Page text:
On July 22nd, 2021 Synergy Management Group LLC controlled by Benjamin Berry purchased 12,875 Preferred A Shares, 6,299 Series B Preferred Stock, and 8,124 Series C Preferred Stock from GEMPH Development LLC controlled by Philip M Getter as part of a change in control. Also on July 22nd, 2021 Mr. Getter resigned as Chairman of the Board. By Board resolution Mr. Benjamin Berry was elected and agreed to serve as Chief Executive Officer and sole Board Member. Subsequently by board resolution on July 22nd, 2021 Benjamin Berry was appointed President, Treasurer, Secretary, and CFO of the company.
That was acceptable to OTC Markets, though he was required to indicate that EVCI is a shell company.
On July 12, he reported that he’d withdrawn his custodianship petition for SRNY. New management took over, and OTC Markets accepted the disclosures the new team offered.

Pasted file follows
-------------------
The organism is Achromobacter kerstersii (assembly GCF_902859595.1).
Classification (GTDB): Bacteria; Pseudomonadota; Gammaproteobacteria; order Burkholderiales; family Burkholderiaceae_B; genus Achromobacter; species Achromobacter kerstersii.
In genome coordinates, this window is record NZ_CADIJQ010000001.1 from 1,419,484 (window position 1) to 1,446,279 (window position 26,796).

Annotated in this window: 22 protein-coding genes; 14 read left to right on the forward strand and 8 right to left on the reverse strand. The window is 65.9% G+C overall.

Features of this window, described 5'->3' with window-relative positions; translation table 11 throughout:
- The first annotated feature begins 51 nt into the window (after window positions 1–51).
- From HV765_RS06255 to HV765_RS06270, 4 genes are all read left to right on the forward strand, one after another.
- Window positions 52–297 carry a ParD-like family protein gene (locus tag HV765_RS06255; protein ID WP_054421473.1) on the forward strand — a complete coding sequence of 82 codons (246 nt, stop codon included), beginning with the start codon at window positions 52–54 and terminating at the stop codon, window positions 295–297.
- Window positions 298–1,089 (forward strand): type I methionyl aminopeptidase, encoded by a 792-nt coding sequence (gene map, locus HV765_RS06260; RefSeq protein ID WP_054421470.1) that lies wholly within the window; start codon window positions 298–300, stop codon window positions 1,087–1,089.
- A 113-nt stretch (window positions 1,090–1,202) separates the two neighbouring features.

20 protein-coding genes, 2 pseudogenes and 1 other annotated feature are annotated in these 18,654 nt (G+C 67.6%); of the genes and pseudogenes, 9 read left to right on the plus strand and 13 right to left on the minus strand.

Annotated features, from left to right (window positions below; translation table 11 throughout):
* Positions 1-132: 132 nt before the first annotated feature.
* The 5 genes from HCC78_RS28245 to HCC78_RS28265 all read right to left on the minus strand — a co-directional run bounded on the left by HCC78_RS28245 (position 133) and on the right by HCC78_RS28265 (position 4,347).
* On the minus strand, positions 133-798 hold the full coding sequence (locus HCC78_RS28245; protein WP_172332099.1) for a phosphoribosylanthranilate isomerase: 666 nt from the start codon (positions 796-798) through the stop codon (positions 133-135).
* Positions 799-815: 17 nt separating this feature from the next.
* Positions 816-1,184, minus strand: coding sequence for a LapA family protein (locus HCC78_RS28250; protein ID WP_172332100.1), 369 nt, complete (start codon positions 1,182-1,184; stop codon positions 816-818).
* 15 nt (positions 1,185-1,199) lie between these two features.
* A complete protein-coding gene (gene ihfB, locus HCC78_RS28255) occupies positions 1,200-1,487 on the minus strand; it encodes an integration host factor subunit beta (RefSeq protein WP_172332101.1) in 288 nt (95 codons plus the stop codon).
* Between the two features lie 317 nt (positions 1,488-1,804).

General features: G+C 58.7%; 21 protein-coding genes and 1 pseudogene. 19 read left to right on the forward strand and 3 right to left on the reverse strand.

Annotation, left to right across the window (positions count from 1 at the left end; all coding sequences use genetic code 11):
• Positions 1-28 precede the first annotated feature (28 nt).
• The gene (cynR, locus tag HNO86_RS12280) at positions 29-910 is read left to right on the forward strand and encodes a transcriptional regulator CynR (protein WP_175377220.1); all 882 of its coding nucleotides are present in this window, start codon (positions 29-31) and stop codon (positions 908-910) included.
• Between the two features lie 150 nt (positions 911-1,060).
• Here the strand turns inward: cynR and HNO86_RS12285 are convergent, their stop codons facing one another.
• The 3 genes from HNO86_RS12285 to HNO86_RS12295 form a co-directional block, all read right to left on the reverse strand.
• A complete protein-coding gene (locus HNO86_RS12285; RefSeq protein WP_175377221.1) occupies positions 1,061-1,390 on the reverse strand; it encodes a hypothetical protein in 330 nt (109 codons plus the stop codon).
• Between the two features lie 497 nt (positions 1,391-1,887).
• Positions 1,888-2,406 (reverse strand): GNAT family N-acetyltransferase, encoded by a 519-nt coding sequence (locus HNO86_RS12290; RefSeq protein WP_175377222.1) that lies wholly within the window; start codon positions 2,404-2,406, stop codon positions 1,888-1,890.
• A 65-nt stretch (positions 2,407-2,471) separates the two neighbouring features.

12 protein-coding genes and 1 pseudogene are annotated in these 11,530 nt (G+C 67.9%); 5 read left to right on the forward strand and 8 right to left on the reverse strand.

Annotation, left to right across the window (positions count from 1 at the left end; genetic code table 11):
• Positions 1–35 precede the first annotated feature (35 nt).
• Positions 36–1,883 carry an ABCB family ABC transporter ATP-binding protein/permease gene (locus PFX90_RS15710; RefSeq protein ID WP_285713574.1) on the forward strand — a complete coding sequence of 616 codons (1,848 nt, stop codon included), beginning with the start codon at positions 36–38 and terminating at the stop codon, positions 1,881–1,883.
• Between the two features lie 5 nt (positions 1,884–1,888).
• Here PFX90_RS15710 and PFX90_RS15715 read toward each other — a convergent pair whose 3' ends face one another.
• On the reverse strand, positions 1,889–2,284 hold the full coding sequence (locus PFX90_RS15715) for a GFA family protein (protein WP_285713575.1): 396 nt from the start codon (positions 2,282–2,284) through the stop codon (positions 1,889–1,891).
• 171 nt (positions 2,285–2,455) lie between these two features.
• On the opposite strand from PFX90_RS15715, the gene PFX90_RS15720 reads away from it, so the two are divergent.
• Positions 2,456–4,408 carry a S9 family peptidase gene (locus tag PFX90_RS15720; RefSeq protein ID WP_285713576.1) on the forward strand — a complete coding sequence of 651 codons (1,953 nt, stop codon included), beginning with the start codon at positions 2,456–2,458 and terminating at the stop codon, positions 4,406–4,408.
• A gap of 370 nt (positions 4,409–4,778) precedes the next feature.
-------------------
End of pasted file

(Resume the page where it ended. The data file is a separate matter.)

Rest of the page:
Though Berry did obtain control of one of the shells he was interested in, the Delaware Chancery Court had not obliged by granting him custodianship of any of the others. Historically, the court is wary of granting custodianship to shell vendors and has long been aware of the SEC’s concerns about possible bad outcomes.
Synergy’s petition for custodianship of Forum Mobile was filed on May 8, 2020. The court, in the person of Vice Chancellor J. Travis Laster, handed down a memorandum opinion on March 18, 2021. The memo notes that although FRMB traded at that time on the Pink Sheets, it had “failed to maintain current, publicly available information about itself and its operations as required by the federal securities laws.” It had also failed to comply with Delaware law: “It does not maintain a registered agent within the State of Delaware, has not filed annual reports with the Delaware Secretary of State, and has not held an annual meeting of shareholders.” In addition, its status was void for failing to pay its franchise taxes.
Synergy had purchased 494,530 shares of FRMB’s stock because, Laster notes, the shares have a CUSIP, and trade over the counter, the company has value. In its petition, Synergy seeks to have Berry appointed custodian, stating that “[t]he value of the stockholders’ equity in [Forum] will increase if and when a private company brings a new and viable business to [Forum].”